But a few years later I became an electronics technician in the US Coast Guard . As luck would have it , my duty station after tech school was a radio transmitter station that ran 20 x 10kw tube radio transmitters . My job the next 3 year was their maintenance & repair....like workin on a giant guitar amp
    Of course I learned a lot just being on the internetS
     
  5. pb641

    pb641 Member

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    Yeah, definitely true that money is made at the buy, and I think that range has to be 400 to 700 max depending on the amp. BTW, real nice turnaround on that plexi, keeper for sure.
     
  6. pb641

    pb641 Member

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    If you're starting from scratch, you need a really good basic electronics book oriented towards tube circuits, (radio and amps), an assortment of small hand tools, a good multimeter ($15 to $25), decent 25 watt soldering iron and associated stuff, a donor starter project, and mainly patience.

    I have seen video courses on the internet that are sold by some of the outfits that put out amp kits, and that might be a good place to start. However, I have never actually reviewed them.
     
  7. pb641

    pb641 Member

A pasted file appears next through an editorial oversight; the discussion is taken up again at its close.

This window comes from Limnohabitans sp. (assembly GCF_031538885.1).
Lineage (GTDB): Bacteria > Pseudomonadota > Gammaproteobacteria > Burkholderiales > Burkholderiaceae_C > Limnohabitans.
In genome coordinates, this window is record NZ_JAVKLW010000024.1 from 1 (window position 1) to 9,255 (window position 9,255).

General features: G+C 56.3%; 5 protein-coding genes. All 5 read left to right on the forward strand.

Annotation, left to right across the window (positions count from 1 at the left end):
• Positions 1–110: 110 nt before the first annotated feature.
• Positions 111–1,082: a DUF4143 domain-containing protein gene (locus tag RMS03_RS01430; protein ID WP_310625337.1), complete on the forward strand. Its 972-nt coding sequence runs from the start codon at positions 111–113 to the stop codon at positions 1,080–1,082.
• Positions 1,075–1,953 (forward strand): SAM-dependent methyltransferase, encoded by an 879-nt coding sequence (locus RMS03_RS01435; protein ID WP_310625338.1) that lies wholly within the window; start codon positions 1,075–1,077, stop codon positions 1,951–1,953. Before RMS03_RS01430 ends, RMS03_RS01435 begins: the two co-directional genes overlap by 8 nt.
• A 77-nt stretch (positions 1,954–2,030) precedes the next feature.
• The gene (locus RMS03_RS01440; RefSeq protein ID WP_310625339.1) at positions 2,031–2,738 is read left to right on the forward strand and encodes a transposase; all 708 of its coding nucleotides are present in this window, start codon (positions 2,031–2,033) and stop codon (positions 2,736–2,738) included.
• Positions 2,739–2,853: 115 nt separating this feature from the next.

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    That castaway and the 75 both look like perfect candidates for a full restore. I wanna see those when you're done.

    I also got my start in the military. I went through the Advanced Polaris Electronics program (pipeline schools for submarines), and then did maintenance on all kinds of equipment on the boat. After the Navy, I spent two years working on microwave relays and repeaters.
     
  8. rmconner80

    rmconner80 Cantankerous Luddite Silver Supporting Member

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    Always prepared to take a loss when selling an item. Sometimes I do, sometimes I don't. Yes, with the market down, it's tougher to move things and easier to take more of a loss. If I wasn't ok with that risk, I wouldn't buy or sell anything.
     
  9. midnightlaundry

    midnightlaundry Member

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    :D Quote of the day!